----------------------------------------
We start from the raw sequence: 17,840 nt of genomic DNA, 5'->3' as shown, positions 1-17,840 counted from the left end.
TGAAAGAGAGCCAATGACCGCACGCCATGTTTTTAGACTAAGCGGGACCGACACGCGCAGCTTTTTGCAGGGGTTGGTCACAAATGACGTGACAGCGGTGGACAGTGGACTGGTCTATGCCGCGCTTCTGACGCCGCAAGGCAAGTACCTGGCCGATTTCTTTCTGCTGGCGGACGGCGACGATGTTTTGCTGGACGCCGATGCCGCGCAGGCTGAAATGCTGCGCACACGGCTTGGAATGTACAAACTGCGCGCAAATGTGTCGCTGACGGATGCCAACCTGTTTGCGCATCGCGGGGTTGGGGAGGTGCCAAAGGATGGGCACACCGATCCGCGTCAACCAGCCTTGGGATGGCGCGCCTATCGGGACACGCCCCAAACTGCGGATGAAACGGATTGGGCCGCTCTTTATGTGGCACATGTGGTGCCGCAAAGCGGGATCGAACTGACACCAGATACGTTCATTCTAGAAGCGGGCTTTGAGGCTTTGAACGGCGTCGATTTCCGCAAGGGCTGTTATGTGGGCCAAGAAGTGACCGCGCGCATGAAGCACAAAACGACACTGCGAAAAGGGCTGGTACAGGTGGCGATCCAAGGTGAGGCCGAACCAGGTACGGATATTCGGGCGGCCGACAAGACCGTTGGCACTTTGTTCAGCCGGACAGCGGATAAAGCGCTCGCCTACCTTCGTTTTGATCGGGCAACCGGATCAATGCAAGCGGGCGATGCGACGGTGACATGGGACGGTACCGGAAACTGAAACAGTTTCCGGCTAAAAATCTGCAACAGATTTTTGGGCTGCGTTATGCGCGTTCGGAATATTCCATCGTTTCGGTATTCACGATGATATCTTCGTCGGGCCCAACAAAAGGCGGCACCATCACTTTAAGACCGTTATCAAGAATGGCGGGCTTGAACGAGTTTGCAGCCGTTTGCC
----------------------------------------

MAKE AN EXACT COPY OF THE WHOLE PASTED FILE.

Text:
We start from the raw sequence: 17,840 nt of genomic DNA, 5'->3' as shown, positions 1-17,840 counted from the left end.
TGAAAGAGAGCCAATGACCGCACGCCATGTTTTTAGACTAAGCGGGACCGACACGCGCAGCTTTTTGCAGGGGTTGGTCACAAATGACGTGACAGCGGTGGACAGTGGACTGGTCTATGCCGCGCTTCTGACGCCGCAAGGCAAGTACCTGGCCGATTTCTTTCTGCTGGCGGACGGCGACGATGTTTTGCTGGACGCCGATGCCGCGCAGGCTGAAATGCTGCGCACACGGCTTGGAATGTACAAACTGCGCGCAAATGTGTCGCTGACGGATGCCAACCTGTTTGCGCATCGCGGGGTTGGGGAGGTGCCAAAGGATGGGCACACCGATCCGCGTCAACCAGCCTTGGGATGGCGCGCCTATCGGGACACGCCCCAAACTGCGGATGAAACGGATTGGGCCGCTCTTTATGTGGCACATGTGGTGCCGCAAAGCGGGATCGAACTGACACCAGATACGTTCATTCTAGAAGCGGGCTTTGAGGCTTTGAACGGCGTCGATTTCCGCAAGGGCTGTTATGTGGGCCAAGAAGTGACCGCGCGCATGAAGCACAAAACGACACTGCGAAAAGGGCTGGTACAGGTGGCGATCCAAGGTGAGGCCGAACCAGGTACGGATATTCGGGCGGCCGACAAGACCGTTGGCACTTTGTTCAGCCGGACAGCGGATAAAGCGCTCGCCTACCTTCGTTTTGATCGGGCAACCGGATCAATGCAAGCGGGCGATGCGACGGTGACATGGGACGGTACCGGAAACTGAAACAGTTTCCGGCTAAAAATCTGCAACAGATTTTTGGGCTGCGTTATGCGCGTTCGGAATATTCCATCGTTTCGGTATTCACGATGATATCTTCGTCGGGCCCAACAAAAGGCGGCACCATCACTTTAAGACCGTTATCAAGAATGGCGGGCTTGAACGAGTTTGCAGCCGTTTGCC